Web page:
Some say reading in Greek and Hebrew versus reading in English is like the difference between watching a show in color versus black and white. Others might say something like 2D versus 3D. I don't think these metaphors are the best ways to describe the experience. Reading in Greek and Hebrew slows me down and … Continue reading What is the Benefit of Greek & Hebrew?
As classes were wrapping up and I was encouraging students to read Greek over the summer, I found myself wishing I had written something on the best way to read the Greek New Testament online for free. The best way to do this is with James Tauber's MorphGNT or the Bible Web App. As for … Continue reading Reading the GNT Online
We finished Greek 3 this year by reading Revelation 21. Last year we read Acts 27, which was fitting because some would call it the most difficult Greek in the New Testament. Revelation 21 was nice, however, because the vocab is more familiar. It's a beautiful picture of the “last day” on the last day … Continue reading Last Day of Greek 3, Year 4
An Ιnterview with Steve Runge Last month, Steve Runge taught a class at SBTS on his Discourse Grammar of the Greek New Testament. While he was in town, he shared with us a bit of his story — a story I thought you would enjoy, too. BWD: Steve, thank you so much for making the trek … Continue reading From Framing Houses to Framing Discourse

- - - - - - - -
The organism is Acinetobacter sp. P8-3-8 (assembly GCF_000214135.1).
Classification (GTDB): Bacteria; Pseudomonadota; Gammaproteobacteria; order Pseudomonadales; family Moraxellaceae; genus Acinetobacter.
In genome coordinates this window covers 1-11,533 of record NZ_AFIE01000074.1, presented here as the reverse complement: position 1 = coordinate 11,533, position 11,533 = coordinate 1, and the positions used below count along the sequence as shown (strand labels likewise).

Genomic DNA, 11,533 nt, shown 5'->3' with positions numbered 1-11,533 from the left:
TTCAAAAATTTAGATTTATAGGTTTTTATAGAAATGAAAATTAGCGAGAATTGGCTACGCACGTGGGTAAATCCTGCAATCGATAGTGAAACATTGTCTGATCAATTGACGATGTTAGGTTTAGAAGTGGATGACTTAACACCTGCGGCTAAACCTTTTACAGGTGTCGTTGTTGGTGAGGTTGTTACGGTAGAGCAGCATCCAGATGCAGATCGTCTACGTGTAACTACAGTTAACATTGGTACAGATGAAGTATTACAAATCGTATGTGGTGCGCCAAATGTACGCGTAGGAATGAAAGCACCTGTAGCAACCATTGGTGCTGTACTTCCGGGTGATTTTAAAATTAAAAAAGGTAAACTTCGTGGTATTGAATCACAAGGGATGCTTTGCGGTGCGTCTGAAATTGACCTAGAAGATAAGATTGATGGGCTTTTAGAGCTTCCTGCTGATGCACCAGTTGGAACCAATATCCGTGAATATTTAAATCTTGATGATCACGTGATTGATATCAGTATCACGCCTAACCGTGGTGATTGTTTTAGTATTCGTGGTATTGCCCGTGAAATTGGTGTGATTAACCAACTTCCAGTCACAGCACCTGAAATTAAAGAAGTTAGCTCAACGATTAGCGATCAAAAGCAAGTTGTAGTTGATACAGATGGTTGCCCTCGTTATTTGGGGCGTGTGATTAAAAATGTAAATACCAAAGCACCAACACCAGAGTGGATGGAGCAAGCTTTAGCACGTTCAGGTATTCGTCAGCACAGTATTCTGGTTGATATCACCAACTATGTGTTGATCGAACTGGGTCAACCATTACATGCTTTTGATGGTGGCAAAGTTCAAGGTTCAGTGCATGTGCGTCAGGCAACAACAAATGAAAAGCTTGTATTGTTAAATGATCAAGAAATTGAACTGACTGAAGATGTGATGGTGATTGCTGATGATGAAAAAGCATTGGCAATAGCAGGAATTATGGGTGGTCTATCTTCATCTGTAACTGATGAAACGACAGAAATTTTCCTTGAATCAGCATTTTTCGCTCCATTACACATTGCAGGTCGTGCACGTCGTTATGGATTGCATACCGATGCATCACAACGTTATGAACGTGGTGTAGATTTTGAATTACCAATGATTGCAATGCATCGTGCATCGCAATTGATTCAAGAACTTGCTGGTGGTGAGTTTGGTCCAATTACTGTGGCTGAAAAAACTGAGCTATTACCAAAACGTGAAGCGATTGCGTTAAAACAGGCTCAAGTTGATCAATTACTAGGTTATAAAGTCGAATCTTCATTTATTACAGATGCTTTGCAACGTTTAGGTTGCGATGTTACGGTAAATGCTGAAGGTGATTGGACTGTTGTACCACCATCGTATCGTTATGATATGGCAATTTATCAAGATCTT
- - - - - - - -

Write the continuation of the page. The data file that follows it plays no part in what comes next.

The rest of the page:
There he was, lying on the side of the road half-dead. "No need to get all up in the air about it," said everyone except the Samaritan. Both the italicized expressions are used in Luke--the first in the story of the good Samaritan, the second in Jesus's teaching concerning anxiety. The thugs in the parable … Continue reading Two English Idioms with NT Precedent
Are they the words of Elisabeth or the narrator? Blessed is the one who believed that there will be a fulfillment to that which was spoken to her by the Lord! There are several reasons to understand the speaker here as Elisabeth. But if you know the rest of the story, it is not difficult … Continue reading Luke 1:45 as Narrative Voice-Over
This just came across my Twitter feed and is worth your attention: Thanks to James Tauber and the MorphGNT project (as well as Logos and Michael Holmes), the SBL Greek New Testament is now online and morphologically tagged. As James mentioned in the comments, he is responsible for the morphological tagging. The SBLGNT has been available online … Continue reading Morphologically Tagged SBLGNT Online